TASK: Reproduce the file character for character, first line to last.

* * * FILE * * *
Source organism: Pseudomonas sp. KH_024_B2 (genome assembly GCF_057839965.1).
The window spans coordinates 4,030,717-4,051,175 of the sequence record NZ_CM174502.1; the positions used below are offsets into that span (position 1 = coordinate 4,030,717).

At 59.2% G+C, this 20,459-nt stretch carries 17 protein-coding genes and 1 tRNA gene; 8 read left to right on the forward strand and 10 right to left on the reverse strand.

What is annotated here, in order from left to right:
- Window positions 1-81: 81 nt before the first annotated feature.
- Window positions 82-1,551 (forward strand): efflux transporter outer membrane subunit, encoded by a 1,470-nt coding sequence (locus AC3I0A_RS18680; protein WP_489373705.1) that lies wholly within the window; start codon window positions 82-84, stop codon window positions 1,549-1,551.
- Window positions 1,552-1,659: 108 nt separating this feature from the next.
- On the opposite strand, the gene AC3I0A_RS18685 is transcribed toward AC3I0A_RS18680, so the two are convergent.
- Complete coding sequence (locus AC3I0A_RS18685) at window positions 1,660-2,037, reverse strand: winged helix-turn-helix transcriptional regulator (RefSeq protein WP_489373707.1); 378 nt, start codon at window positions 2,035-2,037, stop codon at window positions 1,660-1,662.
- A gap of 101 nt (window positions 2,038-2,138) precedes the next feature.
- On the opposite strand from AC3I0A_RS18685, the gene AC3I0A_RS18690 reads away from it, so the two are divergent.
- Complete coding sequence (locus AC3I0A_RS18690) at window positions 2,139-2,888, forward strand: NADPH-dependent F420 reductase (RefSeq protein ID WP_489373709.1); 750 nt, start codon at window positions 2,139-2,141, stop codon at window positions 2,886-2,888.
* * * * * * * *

Source organism: Pseudomonas sp. KH_024_B2 (genome assembly GCF_057839965.1).
The window spans coordinates 4,030,717-4,051,175 of the sequence record NZ_CM174502.1; the positions used below are offsets into that span (position 1 = coordinate 4,030,717).

At 59.2% G+C, this 20,459-nt stretch carries 17 protein-coding genes and 1 tRNA gene; 8 read left to right on the forward strand and 10 right to left on the reverse strand.

What is annotated here, in order from left to right:
- Window positions 1-81: 81 nt before the first annotated feature.
- Window positions 82-1,551 (forward strand): efflux transporter outer membrane subunit, encoded by a 1,470-nt coding sequence (locus AC3I0A_RS18680; protein WP_489373705.1) that lies wholly within the window; start codon window positions 82-84, stop codon window positions 1,549-1,551.
- Window positions 1,552-1,659: 108 nt separating this feature from the next.
- On the opposite strand, the gene AC3I0A_RS18685 is transcribed toward AC3I0A_RS18680, so the two are convergent.
- Complete coding sequence (locus AC3I0A_RS18685) at window positions 1,660-2,037, reverse strand: winged helix-turn-helix transcriptional regulator (RefSeq protein WP_489373707.1); 378 nt, start codon at window positions 2,035-2,037, stop codon at window positions 1,660-1,662.
- A gap of 101 nt (window positions 2,038-2,138) precedes the next feature.
- On the opposite strand from AC3I0A_RS18685, the gene AC3I0A_RS18690 reads away from it, so the two are divergent.
- Complete coding sequence (locus AC3I0A_RS18690) at window positions 2,139-2,888, forward strand: NADPH-dependent F420 reductase (RefSeq protein ID WP_489373709.1); 750 nt, start codon at window positions 2,139-2,141, stop codon at window positions 2,886-2,888.